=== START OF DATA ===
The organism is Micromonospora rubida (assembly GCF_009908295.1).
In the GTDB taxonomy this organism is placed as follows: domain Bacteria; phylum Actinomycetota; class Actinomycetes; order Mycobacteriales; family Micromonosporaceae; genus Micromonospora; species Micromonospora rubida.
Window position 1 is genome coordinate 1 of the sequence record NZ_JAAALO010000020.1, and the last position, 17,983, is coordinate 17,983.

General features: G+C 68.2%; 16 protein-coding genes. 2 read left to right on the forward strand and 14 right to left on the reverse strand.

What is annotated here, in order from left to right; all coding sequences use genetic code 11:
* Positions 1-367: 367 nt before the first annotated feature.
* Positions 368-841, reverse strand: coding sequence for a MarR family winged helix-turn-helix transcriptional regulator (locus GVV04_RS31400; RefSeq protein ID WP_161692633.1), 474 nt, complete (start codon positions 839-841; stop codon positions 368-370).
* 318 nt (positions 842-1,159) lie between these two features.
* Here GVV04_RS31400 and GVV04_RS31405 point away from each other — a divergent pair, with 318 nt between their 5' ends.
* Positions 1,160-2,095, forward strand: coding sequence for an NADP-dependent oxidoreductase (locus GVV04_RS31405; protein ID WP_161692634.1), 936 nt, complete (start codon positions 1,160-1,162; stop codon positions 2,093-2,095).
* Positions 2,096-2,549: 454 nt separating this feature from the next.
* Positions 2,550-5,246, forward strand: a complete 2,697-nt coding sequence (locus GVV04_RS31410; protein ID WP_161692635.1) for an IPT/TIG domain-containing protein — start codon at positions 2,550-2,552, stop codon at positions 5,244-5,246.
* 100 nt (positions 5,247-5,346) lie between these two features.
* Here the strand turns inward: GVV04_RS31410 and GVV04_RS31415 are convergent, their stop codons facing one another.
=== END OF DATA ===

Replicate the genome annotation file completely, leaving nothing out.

The organism is Micromonospora rubida (assembly GCF_009908295.1).
In the GTDB taxonomy this organism is placed as follows: domain Bacteria; phylum Actinomycetota; class Actinomycetes; order Mycobacteriales; family Micromonosporaceae; genus Micromonospora; species Micromonospora rubida.
Window position 1 is genome coordinate 1 of the sequence record NZ_JAAALO010000020.1, and the last position, 17,983, is coordinate 17,983.

General features: G+C 68.2%; 16 protein-coding genes. 2 read left to right on the forward strand and 14 right to left on the reverse strand.

What is annotated here, in order from left to right; all coding sequences use genetic code 11:
* Positions 1-367: 367 nt before the first annotated feature.
* Positions 368-841, reverse strand: coding sequence for a MarR family winged helix-turn-helix transcriptional regulator (locus GVV04_RS31400; RefSeq protein ID WP_161692633.1), 474 nt, complete (start codon positions 839-841; stop codon positions 368-370).
* 318 nt (positions 842-1,159) lie between these two features.
* Here GVV04_RS31400 and GVV04_RS31405 point away from each other — a divergent pair, with 318 nt between their 5' ends.
* Positions 1,160-2,095, forward strand: coding sequence for an NADP-dependent oxidoreductase (locus GVV04_RS31405; protein ID WP_161692634.1), 936 nt, complete (start codon positions 1,160-1,162; stop codon positions 2,093-2,095).
* Positions 2,096-2,549: 454 nt separating this feature from the next.
* Positions 2,550-5,246, forward strand: a complete 2,697-nt coding sequence (locus GVV04_RS31410; protein ID WP_161692635.1) for an IPT/TIG domain-containing protein — start codon at positions 2,550-2,552, stop codon at positions 5,244-5,246.
* 100 nt (positions 5,247-5,346) lie between these two features.
* Here the strand turns inward: GVV04_RS31410 and GVV04_RS31415 are convergent, their stop codons facing one another.